A new technique which could enable two lesbians to have a baby which shares both their genes has been pioneered in the United States. It is already being tested on human eggs and could be available in as little as 18 months.
Scientists at the Reproductive Genetics Institute in Chicago have devised a way to create 'artifical sperm' from any cell in a woman's body which can be used to fertilize another woman's egg. The technique was initially developed to allow men with no sperm - those who have received radiotherapy or chemotherapy for cancer, for example, to father children. But it is being seen as a way of enabling lesbian couples to have a baby with genes from both partners.
The process, known as haploidisation, has already proved successful in experiments on mice and the U.S. scientists are now trying to produce viable human embryos. It involves taking half the genetic material from one cell and injecting it into another woman's egg, resulting in an embryo which contains half of the mother's genes and half of the cell donor's genes.
A British expert who has been working with the Chicago team said the results of the research so far were 'promising'. Mohammed Taranissi of the Assisted Gynaecology Research Centre in London said: "It's being done in human eggs as we speak and the first results are going to be presented at a conference in April."
A lesbian couple from Coventry, Adele and Dawn, said last night that they wanted their names put forward for any medical trial of the technique. "It would mean everything to us if we could have our own baby.", they said. But Professor Bill Ledger of Sheffield University, who works on human embryonic stem cells, said he disapproved of haploidisation because "of the high risk of creating damaged people".
INFERTILE men will soon be able to become fathers by producing artificial sperm, if a project under way at a London clinic proves successful. The technique involves cell extraction and would mark a new development in reproductive science. A team at the Assisted Reproduction and Gynaecology Centre is investigating how to take a body cell and remove one set of chromosomes to create the artificial sperm, which can then be used to fertilise an egg by conventional IVF methods.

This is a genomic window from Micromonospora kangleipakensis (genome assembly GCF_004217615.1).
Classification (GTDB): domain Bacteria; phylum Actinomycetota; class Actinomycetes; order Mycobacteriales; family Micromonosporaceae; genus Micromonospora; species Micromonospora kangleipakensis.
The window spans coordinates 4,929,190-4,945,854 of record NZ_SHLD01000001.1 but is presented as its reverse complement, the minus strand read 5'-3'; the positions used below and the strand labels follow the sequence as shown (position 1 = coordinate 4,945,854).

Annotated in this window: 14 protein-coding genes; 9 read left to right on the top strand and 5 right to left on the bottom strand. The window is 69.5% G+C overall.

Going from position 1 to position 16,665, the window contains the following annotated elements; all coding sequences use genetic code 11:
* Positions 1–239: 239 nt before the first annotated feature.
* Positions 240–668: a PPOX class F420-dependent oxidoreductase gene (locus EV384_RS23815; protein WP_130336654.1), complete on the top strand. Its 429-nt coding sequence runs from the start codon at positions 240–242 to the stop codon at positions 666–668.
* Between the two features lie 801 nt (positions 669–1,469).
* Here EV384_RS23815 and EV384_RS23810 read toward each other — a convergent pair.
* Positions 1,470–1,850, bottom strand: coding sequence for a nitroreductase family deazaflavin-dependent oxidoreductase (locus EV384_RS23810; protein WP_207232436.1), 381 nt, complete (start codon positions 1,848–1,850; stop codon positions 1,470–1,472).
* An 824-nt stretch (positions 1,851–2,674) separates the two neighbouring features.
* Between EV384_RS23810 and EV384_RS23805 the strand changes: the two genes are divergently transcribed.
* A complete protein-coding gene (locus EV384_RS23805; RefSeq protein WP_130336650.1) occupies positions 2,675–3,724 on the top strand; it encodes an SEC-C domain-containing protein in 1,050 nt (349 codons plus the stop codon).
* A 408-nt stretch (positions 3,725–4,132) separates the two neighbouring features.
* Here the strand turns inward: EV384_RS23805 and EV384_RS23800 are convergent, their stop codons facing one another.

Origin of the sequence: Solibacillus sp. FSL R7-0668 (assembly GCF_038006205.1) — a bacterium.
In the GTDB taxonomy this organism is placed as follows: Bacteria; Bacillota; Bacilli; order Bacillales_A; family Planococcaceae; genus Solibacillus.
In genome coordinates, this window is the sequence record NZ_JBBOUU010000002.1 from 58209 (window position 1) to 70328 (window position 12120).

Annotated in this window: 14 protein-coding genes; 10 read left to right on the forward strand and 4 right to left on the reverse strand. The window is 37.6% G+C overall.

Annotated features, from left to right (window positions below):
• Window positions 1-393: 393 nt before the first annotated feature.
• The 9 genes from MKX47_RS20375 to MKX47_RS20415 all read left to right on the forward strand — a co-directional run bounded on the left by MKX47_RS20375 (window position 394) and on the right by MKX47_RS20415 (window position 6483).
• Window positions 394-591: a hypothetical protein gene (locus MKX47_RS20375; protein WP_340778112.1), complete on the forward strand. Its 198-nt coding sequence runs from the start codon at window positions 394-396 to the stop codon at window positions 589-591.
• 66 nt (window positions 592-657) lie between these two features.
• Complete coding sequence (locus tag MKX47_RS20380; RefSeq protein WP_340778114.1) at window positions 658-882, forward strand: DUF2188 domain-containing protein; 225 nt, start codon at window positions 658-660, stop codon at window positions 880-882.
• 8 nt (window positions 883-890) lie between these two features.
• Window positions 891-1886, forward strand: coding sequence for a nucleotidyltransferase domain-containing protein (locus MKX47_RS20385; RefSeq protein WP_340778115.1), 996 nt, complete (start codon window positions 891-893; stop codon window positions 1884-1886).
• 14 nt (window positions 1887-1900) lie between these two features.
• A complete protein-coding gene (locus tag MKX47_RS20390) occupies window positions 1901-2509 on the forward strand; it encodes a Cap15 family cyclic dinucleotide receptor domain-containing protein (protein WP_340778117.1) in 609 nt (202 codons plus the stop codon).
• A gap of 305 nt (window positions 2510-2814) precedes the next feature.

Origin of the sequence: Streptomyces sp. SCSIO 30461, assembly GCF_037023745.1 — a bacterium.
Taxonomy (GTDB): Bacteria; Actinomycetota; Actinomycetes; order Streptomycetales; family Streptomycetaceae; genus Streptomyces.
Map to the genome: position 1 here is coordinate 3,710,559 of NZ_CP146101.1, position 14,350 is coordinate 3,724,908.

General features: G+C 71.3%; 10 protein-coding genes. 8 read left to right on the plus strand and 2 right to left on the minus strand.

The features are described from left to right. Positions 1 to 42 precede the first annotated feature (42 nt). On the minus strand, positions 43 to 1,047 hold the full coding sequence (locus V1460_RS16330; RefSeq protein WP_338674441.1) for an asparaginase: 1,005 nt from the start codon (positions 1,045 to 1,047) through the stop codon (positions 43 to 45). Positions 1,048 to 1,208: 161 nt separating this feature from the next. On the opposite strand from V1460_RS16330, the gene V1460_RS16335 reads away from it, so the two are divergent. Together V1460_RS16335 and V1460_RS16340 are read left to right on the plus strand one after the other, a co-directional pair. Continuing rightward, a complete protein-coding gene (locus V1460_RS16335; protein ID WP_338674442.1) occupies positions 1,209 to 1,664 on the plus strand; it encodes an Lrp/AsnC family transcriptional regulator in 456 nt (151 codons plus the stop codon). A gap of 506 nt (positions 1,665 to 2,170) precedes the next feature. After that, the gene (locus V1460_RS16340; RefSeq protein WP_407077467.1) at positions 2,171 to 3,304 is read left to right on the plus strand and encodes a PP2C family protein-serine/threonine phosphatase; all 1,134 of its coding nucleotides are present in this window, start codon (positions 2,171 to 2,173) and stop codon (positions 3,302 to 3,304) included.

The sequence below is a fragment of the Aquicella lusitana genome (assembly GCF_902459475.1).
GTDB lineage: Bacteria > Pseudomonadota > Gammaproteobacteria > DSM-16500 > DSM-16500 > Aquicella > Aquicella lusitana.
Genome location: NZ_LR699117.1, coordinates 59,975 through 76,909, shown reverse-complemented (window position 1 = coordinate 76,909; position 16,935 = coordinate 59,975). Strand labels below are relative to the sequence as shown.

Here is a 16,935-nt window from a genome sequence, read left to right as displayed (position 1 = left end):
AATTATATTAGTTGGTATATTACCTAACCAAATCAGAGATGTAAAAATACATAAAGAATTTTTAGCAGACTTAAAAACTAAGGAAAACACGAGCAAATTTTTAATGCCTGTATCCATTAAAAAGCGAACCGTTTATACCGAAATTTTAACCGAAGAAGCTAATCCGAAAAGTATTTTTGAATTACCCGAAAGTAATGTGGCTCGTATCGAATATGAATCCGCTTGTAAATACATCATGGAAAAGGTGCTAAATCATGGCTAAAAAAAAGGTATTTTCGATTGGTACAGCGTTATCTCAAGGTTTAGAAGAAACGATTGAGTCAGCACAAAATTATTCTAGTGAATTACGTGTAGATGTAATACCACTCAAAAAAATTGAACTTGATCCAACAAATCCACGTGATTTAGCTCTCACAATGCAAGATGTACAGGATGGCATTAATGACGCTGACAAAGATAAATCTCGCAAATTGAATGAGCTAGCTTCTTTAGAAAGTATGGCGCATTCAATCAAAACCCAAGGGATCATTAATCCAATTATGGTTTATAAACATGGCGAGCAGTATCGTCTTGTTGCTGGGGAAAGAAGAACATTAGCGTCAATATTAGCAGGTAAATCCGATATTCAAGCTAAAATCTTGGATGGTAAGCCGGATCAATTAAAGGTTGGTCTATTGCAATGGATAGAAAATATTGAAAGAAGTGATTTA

There is no need to produce artificial semen to make the technique work. The development of artificial sperm would do away with one claimed justification for human cloning, which most experts agree carries far too much risk to be tried on patients.
Dr Severino Antinori, the controversial Italian fertility doctor, has said that he wants to carry out research in Britain in his efforts to clone children from men unable to father them naturally. While a cloned offspring would be genetically identical to the father, the artificial sperm technique would allow the creation of offspring who are a natural mix of genes from mother and father, even when the man has no sperm or even sperm-making cells.
Mohamed Taranissi, medical director of the centre, said: "The project is at the research stage at the moment and we are working on it to get it right. The indications are quite promising." He is working with a team at the Reproductive Genetic Institute in Chicago, led by Dr Yury Verlinsky. The Chicago team visited London this month to discuss an experimental programme to develop the technology.
Mr Taranissi said: "If it does work then it would be a far better solution than the alternatives." However, he stressed: "It will be at least a year or two before we will be ready to consider using it." Unlike normal cells, which have two sets of chromosomes, a sperm contains only one set. Mr Taranissi said: "For people who have no sperm, you can take a cell, which contains the full complement of chromosomes, halve the number and end up with something like a sperm."
In Chicago, experiments are under way with mice and using frozen human eggs, which have been donated for research. "If this becomes reality there will be no need for cloning, at least for the treatment of infertility," said Mr Taranissi. The research complements efforts to enable infertile women to "reprogramme" donated eggs with their own genetic recipe, also to help couples to have babies that are their own genetic offspring.
Dr Orly Lacham-Kaplan of Monash University, Melbourne, has already succeeded in "fertilising" a normal mouse egg by using an artificial sperm, a cell taken from the body of a male. The embryos go on to develop relatively normally in the laboratory.